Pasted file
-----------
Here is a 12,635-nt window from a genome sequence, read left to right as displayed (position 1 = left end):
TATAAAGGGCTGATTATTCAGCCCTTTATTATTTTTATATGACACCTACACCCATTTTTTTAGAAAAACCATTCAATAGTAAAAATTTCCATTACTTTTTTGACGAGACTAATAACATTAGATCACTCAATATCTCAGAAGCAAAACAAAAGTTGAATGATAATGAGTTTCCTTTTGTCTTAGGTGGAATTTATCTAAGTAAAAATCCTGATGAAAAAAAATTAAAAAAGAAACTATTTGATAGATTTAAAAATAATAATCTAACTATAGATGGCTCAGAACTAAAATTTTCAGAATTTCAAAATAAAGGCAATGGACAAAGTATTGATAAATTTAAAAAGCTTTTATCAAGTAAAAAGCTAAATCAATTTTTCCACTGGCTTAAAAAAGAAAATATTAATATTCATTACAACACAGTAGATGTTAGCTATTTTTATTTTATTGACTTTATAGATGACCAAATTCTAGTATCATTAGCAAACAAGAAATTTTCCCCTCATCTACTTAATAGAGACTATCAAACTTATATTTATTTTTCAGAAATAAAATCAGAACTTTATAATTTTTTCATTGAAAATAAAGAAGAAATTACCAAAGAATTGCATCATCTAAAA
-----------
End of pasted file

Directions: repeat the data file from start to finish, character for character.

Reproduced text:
Here is a 12,635-nt window from a genome sequence, read left to right as displayed (position 1 = left end):
TATAAAGGGCTGATTATTCAGCCCTTTATTATTTTTATATGACACCTACACCCATTTTTTTAGAAAAACCATTCAATAGTAAAAATTTCCATTACTTTTTTGACGAGACTAATAACATTAGATCACTCAATATCTCAGAAGCAAAACAAAAGTTGAATGATAATGAGTTTCCTTTTGTCTTAGGTGGAATTTATCTAAGTAAAAATCCTGATGAAAAAAAATTAAAAAAGAAACTATTTGATAGATTTAAAAATAATAATCTAACTATAGATGGCTCAGAACTAAAATTTTCAGAATTTCAAAATAAAGGCAATGGACAAAGTATTGATAAATTTAAAAAGCTTTTATCAAGTAAAAAGCTAAATCAATTTTTCCACTGGCTTAAAAAAGAAAATATTAATATTCATTACAACACAGTAGATGTTAGCTATTTTTATTTTATTGACTTTATAGATGACCAAATTCTAGTATCATTAGCAAACAAGAAATTTTCCCCTCATCTACTTAATAGAGACTATCAAACTTATATTTATTTTTCAGAAATAAAATCAGAACTTTATAATTTTTTCATTGAAAATAAAGAAGAAATTACCAAAGAATTGCATCATCTAAAA